Value Sensitive Design for IT Governance: an Intercultural Perspective

Cross-country policy transferring could be aimed at transferring and implementing policies with moral import. Aid assisted ICT Governance projects are increasingly being used for cross-country policy transferring. For ICT Governance projects especially for the institutional strengthening projects; associated procedures, processes, tools, and systems including the information and communication technology systems are also needed to be transferred and sometimes transplanted for achieving the desired objectives. Information and Communication technologies and systems (ICTs) are becoming an important part for achieving the goals of aid-assisted projects. ICTs could be used for achieving the goals of policies with western moral ideals, for example – opening up the closed institutions in the host country (Ahmed, M.A. 2008a), creating an environments for freedom of information by instrumenting information capabilities (Ahmed, M.A. 2008b), achieving democratic ideals and many more — based on capability approach (Sen, A. 1999; Nussbaum, M. 2000).
ICT systems in aid assisted ICT Governance projects can be influenced by the preconceived ideas and values at two different levels. First one is at the broader level of inter-influence of technology and culture, and the second one is at the specific level of the objectives and aims of policy(ies) to be transferred and implemented. Researchers have argued that at the more general level, ICTs more readily support certain values of society(ies) in which they are built — based on soft technological determinism. Moreover ICTs, intended to be implemented, in aid assisted institutional strengthening are influenced by the preconceived ideas and values of the broader policy to be transferred to the institutions in the host country. Many times the ideas and values are new for the host institution and in conflict with the existing values, norms, and practices. Different researches and theories (Trompenaars, F., & Hampden-Turner 1997; Hofstede, G. 1991; Hall, E. T. 1984 ; Hall, E. T. 1976; Inglehart, R. F. 2008) show that cultural diversity and cultural variations of values exist between different countries and regions. Studies in the field of psychology show that one of the consequences of intercultural contact, particularly when it is negative or discriminatory, is to react against it, and to increase one’s identification with one’s own cultural community (Berry, P. 2008). References to these empirical studies at descriptive level along with the discussion on ‘cultural pluralism (Ess,C. 2008)’ could support a claim at conceptual level – i.e., if cultural diversity exist between the donor country and the host country then stakeholders have to take into account and planned for the variations in values while conceiving and implementing systems for the public sector institutions of a developing country. One of the factors in accounting and planning for the variations, is to customize, modify and if needed to alter the Information and communication technology or system. For creating the right equilibrium of alteration, the system or application should not be altered to the extent that it reinforces existing institutional structures and desired objectives of the policies could not be achieved (Propositions of Information Technology Alteration – Design and Management – Framework). Values considered to be more legitimate, should not be altered in the system, so that the desired objectives are achieved and the system would be sustainable in future. An insight to Value Sensitive Design from an intercultural perspective could guide in reaching the right equilibrium for alteration. I propose that Value Sensitive Design could be extended to Value Sensitive Implementation according to which the systems should be altered according to the host values.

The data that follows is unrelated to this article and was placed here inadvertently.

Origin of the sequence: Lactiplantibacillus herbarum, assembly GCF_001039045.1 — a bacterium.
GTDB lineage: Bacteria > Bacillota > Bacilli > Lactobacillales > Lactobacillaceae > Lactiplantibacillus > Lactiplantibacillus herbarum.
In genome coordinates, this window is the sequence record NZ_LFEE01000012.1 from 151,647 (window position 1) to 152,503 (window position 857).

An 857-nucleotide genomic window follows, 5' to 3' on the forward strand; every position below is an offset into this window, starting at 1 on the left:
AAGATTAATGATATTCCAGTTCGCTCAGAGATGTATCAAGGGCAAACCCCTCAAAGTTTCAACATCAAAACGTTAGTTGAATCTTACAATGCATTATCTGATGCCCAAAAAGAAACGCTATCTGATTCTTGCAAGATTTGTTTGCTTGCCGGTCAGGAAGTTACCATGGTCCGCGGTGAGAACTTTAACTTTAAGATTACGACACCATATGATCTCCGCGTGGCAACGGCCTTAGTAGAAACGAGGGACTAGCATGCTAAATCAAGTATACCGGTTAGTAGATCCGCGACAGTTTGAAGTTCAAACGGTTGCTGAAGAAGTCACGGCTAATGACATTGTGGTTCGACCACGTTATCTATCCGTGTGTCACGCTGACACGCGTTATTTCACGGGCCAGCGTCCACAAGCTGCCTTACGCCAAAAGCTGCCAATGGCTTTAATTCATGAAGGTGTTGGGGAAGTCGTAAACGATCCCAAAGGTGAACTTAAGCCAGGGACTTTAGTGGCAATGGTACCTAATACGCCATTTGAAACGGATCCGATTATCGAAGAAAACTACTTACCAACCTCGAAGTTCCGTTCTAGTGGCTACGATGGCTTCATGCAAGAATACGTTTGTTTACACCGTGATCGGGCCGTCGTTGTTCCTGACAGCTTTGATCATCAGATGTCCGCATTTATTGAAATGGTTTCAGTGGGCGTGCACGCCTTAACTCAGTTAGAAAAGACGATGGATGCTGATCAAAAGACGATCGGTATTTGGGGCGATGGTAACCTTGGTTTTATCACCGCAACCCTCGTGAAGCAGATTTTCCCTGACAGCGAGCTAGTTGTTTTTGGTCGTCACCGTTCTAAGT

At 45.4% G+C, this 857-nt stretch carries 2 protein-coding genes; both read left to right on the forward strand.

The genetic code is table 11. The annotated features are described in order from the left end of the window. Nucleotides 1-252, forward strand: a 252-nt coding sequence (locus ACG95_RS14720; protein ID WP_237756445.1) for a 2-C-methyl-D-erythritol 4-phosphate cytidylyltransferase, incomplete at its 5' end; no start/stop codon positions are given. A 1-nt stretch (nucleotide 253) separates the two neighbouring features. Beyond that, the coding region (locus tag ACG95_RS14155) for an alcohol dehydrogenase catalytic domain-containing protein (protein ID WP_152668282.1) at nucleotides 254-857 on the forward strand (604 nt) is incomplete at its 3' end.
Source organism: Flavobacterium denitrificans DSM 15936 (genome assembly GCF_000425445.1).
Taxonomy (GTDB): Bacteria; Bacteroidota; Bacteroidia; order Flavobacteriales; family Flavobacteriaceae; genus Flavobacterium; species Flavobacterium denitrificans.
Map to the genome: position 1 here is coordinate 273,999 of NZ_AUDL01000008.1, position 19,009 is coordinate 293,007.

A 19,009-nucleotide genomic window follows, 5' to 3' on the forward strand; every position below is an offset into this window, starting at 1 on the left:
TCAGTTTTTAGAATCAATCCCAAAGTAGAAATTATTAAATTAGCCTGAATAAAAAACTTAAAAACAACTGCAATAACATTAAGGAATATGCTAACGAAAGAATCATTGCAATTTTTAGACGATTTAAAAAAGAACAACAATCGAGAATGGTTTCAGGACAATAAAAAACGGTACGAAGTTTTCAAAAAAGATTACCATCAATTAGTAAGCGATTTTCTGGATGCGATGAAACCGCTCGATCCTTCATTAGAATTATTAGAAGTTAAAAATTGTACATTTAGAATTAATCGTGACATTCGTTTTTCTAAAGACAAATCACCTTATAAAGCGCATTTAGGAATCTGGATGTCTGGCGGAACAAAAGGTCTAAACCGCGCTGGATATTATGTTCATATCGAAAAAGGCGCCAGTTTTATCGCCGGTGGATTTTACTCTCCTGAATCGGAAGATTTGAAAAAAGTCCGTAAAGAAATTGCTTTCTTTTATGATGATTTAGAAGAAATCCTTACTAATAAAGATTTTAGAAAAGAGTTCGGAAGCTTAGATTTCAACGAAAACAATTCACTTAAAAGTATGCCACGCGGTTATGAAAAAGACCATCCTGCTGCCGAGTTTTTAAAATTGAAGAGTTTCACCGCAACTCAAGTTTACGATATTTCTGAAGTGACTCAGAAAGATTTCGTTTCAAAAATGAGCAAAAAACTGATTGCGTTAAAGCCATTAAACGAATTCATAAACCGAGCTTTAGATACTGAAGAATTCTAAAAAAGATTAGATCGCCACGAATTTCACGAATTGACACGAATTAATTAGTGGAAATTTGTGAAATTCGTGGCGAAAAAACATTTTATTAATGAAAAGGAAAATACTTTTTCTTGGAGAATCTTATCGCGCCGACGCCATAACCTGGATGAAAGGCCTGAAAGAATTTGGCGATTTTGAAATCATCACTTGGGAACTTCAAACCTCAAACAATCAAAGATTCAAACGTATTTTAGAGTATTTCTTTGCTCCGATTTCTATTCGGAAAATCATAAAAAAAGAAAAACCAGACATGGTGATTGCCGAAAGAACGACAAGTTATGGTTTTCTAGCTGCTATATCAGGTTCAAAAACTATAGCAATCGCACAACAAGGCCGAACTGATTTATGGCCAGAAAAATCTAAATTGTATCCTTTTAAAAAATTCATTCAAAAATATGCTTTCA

Most of the chapters of the thesis refer to Web based Computer Mediated Communication systems such as web portals and web 2.0 applications and systems for public sector institutions including the parliaments and public sector Higher Education Institutions (HEIs).

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